Ez egy jó érzés, amikor én vagyok képes rögzíteni valamit. Kanadában, sokan csak dobnak el dolgokat, ha van egy lyuk vagy sérülés.

      Delete
  3. This is such a cute idea! I don't have a damaged sweater, but I'm willing to damage my sweater to make it look as cute as yours. Pinning this for later. Thanks for sharing!!

    ReplyDelete
    Replies
    1. Haha :) The hole was only the motivation to get us going on this project. I plan on fancying up some of my (perfectly good) wool sweaters too!

      Delete
  4. Replies
    1. Thanks! I wish I could have talked her into a bolder design, though. I have fox cookie cutters :)

      Delete
  5. Um, I really need a fox wool sweater. Even though I already have one...you can never have too many.

    ReplyDelete
    Replies
    1. You have a fox sweater? Awesome! Maybe for our next crafting session I'll bring my fox cookie cutter, lol. Border guards will scan my suitcase and be like, "what the hell does someone need cookies cutters for on vacation??? And what is that puffy wooly stuff?"

      Delete
  6. Oh my gosh... I had no idea this was so easy. Added to my never ending list!!

    ReplyDelete
  7. Great idea when a hole cooperated and went in a spot that you could do a design. Have any ideas my hole is midway up forearm & I have another in the back. Any suggestions appreciated

    ReplyDelete
    Replies
    1. It's really personal preference, but I think a design would look good anywhere. A hole in the the sleeve is begging for a heart (hear on my sleeve??). I myself would be inclined to do a mod take on flowers, and have the vines stretch out a bit so they look randomly placed and sprawling. You can also do a pattern or design elsewhere (not just a hole) to make it look more intentional. Like a row of some shape across the back (conveniently covering up the hole as well). Or, do polka dots randomly on the whole sweater (covering the holes).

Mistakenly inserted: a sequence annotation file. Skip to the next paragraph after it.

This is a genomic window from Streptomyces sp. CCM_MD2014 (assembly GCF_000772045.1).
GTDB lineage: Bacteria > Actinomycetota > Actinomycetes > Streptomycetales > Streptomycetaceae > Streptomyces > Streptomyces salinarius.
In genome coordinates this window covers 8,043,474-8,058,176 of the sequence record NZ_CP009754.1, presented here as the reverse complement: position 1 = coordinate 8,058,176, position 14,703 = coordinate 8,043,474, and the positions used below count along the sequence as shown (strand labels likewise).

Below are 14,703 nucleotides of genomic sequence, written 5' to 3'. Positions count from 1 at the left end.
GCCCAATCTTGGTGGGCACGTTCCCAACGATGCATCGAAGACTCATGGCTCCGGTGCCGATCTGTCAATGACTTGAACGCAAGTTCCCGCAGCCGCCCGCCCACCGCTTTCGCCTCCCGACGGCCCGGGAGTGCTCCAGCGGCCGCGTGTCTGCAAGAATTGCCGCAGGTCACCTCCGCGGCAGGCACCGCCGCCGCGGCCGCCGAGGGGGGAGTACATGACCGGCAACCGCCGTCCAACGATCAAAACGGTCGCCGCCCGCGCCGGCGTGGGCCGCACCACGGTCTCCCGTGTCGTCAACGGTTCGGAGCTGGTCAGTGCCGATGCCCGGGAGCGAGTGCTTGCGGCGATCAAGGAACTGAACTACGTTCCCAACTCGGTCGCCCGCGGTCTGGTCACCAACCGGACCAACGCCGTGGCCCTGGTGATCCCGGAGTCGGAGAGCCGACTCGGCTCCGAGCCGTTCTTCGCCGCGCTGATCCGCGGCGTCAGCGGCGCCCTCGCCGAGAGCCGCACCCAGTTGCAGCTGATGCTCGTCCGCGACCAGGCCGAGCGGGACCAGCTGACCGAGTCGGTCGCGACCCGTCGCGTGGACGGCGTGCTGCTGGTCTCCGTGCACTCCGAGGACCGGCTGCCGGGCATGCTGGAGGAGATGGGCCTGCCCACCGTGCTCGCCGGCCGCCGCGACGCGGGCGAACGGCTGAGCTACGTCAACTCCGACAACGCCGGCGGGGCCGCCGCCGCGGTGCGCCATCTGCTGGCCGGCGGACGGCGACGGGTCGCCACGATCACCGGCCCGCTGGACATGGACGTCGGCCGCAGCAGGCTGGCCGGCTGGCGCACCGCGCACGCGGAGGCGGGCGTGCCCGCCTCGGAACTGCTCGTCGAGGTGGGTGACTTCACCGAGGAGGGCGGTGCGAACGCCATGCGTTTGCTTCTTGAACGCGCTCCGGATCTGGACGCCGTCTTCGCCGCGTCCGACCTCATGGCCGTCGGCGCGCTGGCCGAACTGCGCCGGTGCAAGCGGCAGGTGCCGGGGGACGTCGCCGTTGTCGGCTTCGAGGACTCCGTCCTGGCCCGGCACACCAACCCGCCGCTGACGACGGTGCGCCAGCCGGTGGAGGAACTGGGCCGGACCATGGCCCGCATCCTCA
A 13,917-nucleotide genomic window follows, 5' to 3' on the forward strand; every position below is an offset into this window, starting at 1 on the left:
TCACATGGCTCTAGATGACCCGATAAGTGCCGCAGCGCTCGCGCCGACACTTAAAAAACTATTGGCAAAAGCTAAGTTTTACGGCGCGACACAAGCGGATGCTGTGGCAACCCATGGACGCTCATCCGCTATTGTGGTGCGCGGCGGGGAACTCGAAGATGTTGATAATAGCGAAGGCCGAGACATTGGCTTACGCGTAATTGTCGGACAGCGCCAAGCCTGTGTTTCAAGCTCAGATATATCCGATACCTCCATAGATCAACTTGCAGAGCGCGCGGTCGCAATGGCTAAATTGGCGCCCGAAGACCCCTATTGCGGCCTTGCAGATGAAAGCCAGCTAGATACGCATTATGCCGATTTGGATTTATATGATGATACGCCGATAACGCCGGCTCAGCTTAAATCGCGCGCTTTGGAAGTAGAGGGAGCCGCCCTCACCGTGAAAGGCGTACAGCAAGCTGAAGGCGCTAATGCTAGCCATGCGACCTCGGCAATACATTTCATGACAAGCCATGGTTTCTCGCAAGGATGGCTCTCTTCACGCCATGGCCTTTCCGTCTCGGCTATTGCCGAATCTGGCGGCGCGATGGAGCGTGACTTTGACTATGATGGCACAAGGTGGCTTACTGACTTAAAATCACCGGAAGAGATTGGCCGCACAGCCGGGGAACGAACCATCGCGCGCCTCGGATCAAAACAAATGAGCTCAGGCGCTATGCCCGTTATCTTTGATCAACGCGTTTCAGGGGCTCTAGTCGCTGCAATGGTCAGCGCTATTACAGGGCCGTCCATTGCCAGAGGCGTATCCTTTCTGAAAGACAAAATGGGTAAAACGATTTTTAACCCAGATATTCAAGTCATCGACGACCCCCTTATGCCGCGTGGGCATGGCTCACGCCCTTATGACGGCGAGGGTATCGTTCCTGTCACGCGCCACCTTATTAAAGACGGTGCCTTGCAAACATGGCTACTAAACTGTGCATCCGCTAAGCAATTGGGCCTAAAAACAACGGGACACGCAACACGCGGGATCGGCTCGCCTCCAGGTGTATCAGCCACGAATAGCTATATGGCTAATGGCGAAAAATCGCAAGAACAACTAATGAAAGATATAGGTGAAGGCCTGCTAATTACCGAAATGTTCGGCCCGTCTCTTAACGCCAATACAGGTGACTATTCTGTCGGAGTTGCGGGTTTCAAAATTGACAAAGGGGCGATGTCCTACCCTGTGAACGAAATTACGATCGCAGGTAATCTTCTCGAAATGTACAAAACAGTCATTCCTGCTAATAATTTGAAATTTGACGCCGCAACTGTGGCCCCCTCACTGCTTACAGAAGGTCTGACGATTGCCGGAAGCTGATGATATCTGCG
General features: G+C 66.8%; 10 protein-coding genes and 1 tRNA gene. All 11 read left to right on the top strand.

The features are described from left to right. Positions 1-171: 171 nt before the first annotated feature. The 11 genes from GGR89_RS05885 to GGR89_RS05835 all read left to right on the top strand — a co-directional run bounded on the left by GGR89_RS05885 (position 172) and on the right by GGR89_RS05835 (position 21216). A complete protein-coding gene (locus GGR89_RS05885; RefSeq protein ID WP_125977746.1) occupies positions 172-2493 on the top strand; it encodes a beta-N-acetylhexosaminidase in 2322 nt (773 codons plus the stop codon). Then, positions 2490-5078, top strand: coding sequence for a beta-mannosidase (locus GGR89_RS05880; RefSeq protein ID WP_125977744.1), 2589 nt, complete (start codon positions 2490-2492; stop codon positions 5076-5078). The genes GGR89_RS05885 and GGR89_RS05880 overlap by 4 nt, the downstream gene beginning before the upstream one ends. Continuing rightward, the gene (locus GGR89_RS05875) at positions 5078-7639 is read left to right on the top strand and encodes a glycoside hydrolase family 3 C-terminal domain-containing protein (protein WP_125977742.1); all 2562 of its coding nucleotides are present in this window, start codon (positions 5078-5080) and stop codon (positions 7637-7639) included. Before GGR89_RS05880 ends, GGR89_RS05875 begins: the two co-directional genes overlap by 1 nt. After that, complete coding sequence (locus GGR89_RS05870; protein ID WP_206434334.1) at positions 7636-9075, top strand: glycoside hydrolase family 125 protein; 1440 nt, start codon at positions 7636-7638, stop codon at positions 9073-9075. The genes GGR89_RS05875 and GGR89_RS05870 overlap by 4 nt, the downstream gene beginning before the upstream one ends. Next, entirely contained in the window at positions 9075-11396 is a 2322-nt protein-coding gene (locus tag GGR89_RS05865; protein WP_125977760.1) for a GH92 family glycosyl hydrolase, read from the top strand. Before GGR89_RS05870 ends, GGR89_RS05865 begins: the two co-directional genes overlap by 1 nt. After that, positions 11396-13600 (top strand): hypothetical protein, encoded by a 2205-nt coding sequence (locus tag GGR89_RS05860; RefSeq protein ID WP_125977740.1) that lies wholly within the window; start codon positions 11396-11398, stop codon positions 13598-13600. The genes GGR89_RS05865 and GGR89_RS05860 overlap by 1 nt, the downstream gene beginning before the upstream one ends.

Delete
  8. I was inspired by your technique for a project last xmas but forgot to come back here to comment until I saw your post pinned this week.
    I felted an old wool sweater to make a hot water bottle cover for my son. I thought it would be cute with a heart felted on it. But I decided a red maple leaf would be well suited to my son, who loves anything Canadian. It turned out amazingly well. I wasn't sure how well the points of the leaf would felt but it worked great with well defined lines.
    Thanks for the instructions, I would never have figured out how to do this otherwise.

    ReplyDelete
    Replies
    1. Thank you for taking the time to come back to this old post and let me know! I'm so thrilled you could use this tutorial - your Canadiana hot water bottle cover sounds too cute! But you tease me anytime you mentioned your home or projects, because you know I always want to see, lol! What can I do to convince you to join Instagram??? :D

      Delete

You've made my day - I love hearing from you! I approve comments only to keep out the spam, so don't worry if your comment doesn't pop up right away.

© Dans le Lakehouse | All rights reserved.
See What Inspires Me on Pinterest